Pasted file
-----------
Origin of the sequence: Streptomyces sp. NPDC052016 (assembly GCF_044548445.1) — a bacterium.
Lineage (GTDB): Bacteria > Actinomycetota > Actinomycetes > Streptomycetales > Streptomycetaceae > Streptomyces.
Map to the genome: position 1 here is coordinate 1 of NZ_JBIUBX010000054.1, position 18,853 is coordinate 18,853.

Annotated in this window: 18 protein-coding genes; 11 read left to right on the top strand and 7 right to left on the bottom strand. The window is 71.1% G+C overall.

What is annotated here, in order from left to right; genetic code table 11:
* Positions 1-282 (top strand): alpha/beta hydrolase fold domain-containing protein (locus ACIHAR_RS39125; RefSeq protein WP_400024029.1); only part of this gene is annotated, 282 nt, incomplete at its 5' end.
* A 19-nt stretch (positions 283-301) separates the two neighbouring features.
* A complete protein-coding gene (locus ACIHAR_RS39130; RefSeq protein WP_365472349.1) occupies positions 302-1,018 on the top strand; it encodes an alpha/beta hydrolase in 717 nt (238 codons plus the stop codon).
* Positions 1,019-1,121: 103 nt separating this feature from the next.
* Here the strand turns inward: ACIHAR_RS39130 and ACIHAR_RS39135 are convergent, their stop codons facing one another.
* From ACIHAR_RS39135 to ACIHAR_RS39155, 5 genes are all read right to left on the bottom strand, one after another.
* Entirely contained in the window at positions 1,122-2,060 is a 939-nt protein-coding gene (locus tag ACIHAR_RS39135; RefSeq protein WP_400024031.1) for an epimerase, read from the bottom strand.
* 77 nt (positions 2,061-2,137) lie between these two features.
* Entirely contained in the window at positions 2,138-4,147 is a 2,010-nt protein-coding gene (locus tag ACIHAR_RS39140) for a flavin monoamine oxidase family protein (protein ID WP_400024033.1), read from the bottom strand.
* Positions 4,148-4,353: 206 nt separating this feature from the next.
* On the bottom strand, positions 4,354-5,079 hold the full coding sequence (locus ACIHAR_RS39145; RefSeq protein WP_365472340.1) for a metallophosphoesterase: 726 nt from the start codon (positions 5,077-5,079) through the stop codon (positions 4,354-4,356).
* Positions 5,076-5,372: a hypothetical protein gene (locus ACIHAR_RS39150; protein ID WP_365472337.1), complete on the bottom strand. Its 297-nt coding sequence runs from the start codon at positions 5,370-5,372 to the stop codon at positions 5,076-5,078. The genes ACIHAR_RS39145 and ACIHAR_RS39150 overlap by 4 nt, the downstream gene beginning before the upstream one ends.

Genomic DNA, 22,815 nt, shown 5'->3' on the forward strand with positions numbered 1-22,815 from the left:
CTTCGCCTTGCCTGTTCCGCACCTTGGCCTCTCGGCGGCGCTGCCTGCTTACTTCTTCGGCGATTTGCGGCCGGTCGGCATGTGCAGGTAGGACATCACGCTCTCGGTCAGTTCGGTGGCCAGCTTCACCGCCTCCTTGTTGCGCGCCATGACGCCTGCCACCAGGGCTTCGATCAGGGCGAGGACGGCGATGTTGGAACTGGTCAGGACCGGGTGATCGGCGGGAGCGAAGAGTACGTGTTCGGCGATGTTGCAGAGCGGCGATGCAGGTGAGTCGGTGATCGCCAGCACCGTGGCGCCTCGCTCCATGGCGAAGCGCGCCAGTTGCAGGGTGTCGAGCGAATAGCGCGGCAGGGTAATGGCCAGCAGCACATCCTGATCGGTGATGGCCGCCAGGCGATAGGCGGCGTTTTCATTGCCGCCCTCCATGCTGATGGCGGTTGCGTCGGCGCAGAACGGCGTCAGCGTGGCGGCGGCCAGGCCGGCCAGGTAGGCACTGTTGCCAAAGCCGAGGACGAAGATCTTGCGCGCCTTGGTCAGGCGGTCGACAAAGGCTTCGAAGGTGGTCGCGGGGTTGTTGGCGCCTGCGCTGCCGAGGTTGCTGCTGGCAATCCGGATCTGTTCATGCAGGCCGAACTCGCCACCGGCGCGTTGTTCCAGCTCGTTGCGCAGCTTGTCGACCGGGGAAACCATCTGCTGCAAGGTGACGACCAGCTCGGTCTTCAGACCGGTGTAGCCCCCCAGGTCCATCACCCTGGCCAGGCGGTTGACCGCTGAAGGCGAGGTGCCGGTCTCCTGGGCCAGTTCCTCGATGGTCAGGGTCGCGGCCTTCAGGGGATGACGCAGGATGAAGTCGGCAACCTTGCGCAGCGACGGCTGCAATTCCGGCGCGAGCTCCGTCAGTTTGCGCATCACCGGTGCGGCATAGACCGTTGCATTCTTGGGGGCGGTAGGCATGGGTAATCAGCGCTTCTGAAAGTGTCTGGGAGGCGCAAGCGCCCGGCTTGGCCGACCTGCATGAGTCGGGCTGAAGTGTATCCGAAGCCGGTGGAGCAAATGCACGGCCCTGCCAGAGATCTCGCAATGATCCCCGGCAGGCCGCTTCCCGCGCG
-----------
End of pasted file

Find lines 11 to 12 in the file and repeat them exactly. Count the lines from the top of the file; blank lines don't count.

* From ACIHAR_RS39135 to ACIHAR_RS39155, 5 genes are all read right to left on the bottom strand, one after another.
* Entirely contained in the window at positions 1,122-2,060 is a 939-nt protein-coding gene (locus tag ACIHAR_RS39135; RefSeq protein WP_400024031.1) for an epimerase, read from the bottom strand.